A 3,550-square-foot apartment in one of Manhattan’s most prestigious co-operative buildings, designed by renowned architect Rosario Candela in 1927, will be hitting the market for $12.5 million soon, Mansion Global has learned exclusively.
Located on Park Avenue near 72nd Street, the recently refurbished pad has four bedrooms with four en-suite bathrooms and a maid’s residence. It also includes a separate laundry and pantry room and a locked storage area in the basement, according to Berkshire Hathaway HomeServices New York Properties, which is handling the listing.
“Standout features of this classic Manhattan home include the thoughtful 3,550-square-foot layout, high ceilings, an unusually large corner kitchen, and of course, the private elevator landing,” said listing agent Dominic J.S. Longcroft.
The apartment features hardwood floors, elegant moldings and paneled archways and 20 windows, with four exposures throughout.
The private elevator opens to the grand hallway and then to a 22-foot-long library with a wood-burning fireplace. The large living room is also enhanced with a wood-burning fireplace. The dining room leads to an open chef’s kitchen with top-of-the-line appliances and custom-designed cabinetry by Smallbone of Devizes of England.
The owner, Mark Francis, is chairman of financial advisory firm Hickory Group LLC and was formerly an investment banker with Citigroup, UBS and Lazard in London and New York.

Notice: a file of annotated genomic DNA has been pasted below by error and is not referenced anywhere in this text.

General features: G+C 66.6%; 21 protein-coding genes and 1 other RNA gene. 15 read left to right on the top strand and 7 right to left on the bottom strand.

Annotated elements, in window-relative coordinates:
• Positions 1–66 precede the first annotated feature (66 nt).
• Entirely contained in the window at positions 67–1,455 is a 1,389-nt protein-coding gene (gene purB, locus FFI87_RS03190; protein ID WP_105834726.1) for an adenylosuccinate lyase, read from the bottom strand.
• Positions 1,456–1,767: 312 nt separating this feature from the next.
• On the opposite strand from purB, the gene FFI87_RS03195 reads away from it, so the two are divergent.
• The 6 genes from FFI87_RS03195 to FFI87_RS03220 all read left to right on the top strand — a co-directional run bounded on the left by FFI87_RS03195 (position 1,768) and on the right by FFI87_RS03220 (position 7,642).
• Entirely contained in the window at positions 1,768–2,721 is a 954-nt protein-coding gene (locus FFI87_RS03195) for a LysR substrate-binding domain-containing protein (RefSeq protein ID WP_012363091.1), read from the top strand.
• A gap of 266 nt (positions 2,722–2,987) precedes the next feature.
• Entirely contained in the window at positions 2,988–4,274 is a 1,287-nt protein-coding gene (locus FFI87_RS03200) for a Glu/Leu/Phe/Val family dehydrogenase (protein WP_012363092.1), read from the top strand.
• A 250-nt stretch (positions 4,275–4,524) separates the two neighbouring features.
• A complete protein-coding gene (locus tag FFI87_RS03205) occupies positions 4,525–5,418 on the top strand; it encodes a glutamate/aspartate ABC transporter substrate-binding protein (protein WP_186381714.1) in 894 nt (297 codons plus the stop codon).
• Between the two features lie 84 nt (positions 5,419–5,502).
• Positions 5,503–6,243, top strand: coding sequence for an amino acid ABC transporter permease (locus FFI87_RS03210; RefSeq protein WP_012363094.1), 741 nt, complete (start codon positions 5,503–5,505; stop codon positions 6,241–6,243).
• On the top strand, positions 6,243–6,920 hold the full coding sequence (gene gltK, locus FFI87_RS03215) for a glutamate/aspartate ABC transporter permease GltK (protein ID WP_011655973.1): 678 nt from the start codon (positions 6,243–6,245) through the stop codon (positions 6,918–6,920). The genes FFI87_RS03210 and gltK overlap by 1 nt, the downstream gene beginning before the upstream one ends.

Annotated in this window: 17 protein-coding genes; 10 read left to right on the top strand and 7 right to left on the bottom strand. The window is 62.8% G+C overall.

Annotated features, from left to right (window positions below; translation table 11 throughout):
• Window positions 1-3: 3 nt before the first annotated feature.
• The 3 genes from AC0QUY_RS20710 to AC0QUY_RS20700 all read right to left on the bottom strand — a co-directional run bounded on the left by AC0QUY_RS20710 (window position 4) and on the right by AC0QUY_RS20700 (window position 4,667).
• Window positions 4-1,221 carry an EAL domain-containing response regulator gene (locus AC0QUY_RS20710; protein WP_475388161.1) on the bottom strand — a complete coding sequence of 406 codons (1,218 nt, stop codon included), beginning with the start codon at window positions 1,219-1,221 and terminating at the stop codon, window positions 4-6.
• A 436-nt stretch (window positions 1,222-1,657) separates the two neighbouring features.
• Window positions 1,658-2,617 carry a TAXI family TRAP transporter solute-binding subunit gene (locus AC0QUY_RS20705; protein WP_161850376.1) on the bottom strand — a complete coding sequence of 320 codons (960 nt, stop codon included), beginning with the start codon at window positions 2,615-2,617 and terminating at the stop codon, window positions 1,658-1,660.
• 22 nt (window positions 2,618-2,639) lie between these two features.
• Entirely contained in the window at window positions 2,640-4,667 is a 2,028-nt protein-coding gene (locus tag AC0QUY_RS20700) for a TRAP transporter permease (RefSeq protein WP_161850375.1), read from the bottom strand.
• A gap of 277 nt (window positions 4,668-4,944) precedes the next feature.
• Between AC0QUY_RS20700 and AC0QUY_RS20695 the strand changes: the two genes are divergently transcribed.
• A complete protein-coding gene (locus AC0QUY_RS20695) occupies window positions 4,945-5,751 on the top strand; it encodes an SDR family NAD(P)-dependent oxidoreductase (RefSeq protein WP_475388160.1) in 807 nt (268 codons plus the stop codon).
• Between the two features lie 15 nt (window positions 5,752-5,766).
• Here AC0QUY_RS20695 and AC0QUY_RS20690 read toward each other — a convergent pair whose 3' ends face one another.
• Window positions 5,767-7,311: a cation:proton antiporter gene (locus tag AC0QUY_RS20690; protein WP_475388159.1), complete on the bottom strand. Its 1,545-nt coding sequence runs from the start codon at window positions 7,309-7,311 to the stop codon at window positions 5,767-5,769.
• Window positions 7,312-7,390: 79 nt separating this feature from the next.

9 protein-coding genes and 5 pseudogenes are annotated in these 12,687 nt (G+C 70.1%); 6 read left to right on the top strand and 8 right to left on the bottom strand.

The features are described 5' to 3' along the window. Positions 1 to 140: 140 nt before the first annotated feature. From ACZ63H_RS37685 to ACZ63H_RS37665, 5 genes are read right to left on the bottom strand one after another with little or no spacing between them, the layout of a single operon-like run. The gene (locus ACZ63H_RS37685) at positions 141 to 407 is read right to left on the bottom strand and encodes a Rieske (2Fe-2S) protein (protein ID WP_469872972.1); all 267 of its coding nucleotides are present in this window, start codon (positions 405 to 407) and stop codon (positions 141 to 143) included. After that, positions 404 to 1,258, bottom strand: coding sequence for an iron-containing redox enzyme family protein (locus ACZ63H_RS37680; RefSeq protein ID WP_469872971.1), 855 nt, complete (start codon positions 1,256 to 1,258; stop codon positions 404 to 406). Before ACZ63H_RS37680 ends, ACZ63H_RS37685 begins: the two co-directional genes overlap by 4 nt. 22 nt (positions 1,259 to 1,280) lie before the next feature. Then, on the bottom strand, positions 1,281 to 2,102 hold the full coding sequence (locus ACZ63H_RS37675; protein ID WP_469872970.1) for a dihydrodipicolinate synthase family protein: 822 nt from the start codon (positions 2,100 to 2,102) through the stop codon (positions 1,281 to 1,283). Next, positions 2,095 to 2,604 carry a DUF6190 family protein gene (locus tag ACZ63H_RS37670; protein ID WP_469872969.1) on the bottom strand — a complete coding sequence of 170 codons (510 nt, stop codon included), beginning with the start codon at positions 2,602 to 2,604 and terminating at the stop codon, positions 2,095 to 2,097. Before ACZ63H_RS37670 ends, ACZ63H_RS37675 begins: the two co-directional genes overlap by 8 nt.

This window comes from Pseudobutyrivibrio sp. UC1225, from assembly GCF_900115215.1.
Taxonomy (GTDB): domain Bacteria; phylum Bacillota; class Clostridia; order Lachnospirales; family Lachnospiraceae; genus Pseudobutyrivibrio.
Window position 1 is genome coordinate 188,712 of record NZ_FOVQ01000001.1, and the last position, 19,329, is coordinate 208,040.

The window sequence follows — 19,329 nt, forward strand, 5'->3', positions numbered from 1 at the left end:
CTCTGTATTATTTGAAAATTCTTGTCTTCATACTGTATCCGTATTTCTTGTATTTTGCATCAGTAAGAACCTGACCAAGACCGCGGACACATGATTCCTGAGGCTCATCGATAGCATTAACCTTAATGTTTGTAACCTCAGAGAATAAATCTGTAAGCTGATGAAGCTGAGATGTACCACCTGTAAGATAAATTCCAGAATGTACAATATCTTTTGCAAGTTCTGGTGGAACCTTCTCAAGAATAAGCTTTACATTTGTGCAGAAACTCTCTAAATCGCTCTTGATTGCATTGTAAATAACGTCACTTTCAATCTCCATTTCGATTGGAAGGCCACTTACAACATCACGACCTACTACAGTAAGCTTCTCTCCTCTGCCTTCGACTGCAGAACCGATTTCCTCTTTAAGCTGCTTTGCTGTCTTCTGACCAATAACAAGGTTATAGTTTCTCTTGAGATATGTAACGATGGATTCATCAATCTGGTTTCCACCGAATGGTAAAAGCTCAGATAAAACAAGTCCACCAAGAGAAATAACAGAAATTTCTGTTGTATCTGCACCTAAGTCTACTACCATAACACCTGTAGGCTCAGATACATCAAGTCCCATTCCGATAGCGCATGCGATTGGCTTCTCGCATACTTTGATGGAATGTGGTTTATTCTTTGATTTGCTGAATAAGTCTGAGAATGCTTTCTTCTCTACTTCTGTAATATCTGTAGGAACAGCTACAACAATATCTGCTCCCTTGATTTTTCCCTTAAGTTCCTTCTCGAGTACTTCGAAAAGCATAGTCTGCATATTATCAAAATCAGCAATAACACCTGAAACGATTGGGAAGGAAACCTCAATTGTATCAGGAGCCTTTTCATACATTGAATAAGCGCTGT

Mr. Francis bought the apartment in 2006 for an undisclosed amount, property records show. He wasn’t immediately available for comment on the sale.
The 14-story building, with a distinctive brick and limestone-ornamented façade, offers a host of amenities, including a 24-hour doorman, a private gym and individual storage rooms.
Notable residents in the co-op, per property records, include Regina “Gigi” Mahon, author of “The Last Days of the New Yorker” and an interior decorator; Elizabeth Schwarzman Right, a writer and daughter of Stephen A. Schwarzman, founder and chief executive of The Blackstone Group; and Rosemary Livingston Ripley, an investment banker and a great-great-granddaughter of Sidney Dillon, first chairman of the Union Pacific Railroad, and of Crawford Livingston, a founder of the American Express Co.
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